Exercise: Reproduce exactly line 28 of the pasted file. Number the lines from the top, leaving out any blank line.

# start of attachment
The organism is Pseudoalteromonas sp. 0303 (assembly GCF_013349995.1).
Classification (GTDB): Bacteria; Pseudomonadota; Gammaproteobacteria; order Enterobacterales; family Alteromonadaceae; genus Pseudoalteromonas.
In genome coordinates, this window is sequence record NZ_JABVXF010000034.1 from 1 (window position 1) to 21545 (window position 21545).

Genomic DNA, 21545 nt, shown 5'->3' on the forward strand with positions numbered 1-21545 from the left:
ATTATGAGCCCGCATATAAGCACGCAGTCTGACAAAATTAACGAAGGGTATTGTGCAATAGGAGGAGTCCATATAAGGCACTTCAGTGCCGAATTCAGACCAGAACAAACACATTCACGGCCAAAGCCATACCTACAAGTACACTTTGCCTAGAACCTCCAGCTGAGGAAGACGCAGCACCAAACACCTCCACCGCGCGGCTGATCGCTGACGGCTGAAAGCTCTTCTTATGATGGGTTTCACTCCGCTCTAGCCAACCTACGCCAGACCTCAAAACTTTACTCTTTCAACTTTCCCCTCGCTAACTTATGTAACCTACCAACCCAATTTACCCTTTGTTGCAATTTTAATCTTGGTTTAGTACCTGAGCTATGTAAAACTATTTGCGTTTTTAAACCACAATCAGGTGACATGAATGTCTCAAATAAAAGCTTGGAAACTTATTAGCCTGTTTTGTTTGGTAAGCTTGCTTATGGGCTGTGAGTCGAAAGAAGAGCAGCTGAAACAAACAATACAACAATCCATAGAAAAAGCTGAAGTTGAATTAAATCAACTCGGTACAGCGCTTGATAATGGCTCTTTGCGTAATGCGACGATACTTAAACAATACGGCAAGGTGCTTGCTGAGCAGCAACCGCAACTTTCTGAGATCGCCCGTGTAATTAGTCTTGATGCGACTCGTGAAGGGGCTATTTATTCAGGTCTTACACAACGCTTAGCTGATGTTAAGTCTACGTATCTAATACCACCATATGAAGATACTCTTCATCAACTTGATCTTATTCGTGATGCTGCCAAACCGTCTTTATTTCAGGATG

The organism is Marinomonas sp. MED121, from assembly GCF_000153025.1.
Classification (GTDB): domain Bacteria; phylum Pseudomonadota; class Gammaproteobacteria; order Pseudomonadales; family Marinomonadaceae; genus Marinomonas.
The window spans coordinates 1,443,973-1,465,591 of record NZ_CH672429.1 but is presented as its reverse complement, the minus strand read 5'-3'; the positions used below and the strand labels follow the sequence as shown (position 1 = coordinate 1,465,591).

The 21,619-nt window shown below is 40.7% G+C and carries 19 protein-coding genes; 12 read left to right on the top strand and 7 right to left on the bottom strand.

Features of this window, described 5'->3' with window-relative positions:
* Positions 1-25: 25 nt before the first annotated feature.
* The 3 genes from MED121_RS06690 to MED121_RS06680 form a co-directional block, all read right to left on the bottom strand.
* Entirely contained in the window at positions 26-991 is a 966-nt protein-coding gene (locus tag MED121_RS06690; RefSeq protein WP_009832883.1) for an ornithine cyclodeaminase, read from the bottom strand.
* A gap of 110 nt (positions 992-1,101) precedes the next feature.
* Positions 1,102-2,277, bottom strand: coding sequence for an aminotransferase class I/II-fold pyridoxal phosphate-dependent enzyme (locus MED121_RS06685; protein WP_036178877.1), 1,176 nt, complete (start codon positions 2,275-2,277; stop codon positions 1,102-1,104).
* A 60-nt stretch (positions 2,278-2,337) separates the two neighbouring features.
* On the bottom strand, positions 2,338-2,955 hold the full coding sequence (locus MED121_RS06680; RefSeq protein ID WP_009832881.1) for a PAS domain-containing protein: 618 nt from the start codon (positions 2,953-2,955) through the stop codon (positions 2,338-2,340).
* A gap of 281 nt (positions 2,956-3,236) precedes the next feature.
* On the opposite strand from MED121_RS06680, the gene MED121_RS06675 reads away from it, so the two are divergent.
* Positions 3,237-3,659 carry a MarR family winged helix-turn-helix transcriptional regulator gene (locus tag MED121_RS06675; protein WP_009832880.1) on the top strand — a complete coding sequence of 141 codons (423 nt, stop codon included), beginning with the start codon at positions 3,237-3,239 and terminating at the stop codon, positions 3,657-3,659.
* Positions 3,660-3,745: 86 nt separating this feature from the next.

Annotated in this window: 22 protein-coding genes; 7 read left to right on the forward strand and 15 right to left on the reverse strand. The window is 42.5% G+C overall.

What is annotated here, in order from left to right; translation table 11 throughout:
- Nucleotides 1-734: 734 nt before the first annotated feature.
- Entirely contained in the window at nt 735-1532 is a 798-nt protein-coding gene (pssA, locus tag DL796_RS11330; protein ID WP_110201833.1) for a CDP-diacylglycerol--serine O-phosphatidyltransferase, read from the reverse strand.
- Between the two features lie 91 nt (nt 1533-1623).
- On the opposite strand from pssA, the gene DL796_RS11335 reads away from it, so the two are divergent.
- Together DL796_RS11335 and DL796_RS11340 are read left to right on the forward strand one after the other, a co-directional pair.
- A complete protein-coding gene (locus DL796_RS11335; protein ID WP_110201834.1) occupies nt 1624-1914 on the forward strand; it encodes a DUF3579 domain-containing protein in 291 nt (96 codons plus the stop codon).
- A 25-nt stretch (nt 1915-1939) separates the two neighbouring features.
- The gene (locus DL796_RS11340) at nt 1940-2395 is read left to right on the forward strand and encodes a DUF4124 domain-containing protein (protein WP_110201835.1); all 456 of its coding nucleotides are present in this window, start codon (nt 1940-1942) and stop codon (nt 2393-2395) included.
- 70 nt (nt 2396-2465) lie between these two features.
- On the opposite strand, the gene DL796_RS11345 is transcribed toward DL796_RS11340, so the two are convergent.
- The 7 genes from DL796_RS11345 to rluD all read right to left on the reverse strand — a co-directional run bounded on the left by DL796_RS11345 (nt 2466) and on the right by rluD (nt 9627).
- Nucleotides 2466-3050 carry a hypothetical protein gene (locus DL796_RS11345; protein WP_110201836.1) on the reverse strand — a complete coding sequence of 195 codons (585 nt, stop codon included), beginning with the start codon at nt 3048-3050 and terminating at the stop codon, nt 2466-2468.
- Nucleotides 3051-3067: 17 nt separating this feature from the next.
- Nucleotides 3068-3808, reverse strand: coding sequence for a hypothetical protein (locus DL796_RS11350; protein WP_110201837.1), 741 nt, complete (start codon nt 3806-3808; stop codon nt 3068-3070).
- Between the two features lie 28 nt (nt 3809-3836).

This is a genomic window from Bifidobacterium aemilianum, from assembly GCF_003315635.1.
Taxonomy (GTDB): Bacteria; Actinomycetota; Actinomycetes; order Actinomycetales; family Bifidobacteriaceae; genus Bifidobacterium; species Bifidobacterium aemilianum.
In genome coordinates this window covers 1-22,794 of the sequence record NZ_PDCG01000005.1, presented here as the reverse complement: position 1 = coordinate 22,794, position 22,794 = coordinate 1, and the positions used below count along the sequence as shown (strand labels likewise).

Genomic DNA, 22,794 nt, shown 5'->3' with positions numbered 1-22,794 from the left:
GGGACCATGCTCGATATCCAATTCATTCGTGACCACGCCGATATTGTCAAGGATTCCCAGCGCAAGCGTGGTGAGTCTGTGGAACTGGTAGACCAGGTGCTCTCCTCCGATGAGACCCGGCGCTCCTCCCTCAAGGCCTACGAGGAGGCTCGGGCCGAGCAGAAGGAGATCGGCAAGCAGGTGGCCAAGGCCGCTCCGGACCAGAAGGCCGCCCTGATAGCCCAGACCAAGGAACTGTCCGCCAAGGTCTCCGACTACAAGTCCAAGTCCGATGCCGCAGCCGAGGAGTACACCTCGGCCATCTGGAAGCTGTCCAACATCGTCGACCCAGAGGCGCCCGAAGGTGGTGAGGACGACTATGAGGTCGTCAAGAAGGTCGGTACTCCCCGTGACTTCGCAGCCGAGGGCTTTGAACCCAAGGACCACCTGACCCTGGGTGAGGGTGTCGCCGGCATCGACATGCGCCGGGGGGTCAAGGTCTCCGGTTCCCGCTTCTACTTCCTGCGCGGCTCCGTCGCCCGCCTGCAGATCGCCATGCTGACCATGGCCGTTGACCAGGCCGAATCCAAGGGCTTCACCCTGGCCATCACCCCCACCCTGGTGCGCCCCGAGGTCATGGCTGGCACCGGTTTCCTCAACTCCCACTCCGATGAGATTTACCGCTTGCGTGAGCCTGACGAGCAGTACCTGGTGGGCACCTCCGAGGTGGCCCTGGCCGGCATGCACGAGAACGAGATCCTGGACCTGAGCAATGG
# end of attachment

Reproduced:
- Together DL796_RS11335 and DL796_RS11340 are read left to right on the forward strand one after the other, a co-directional pair.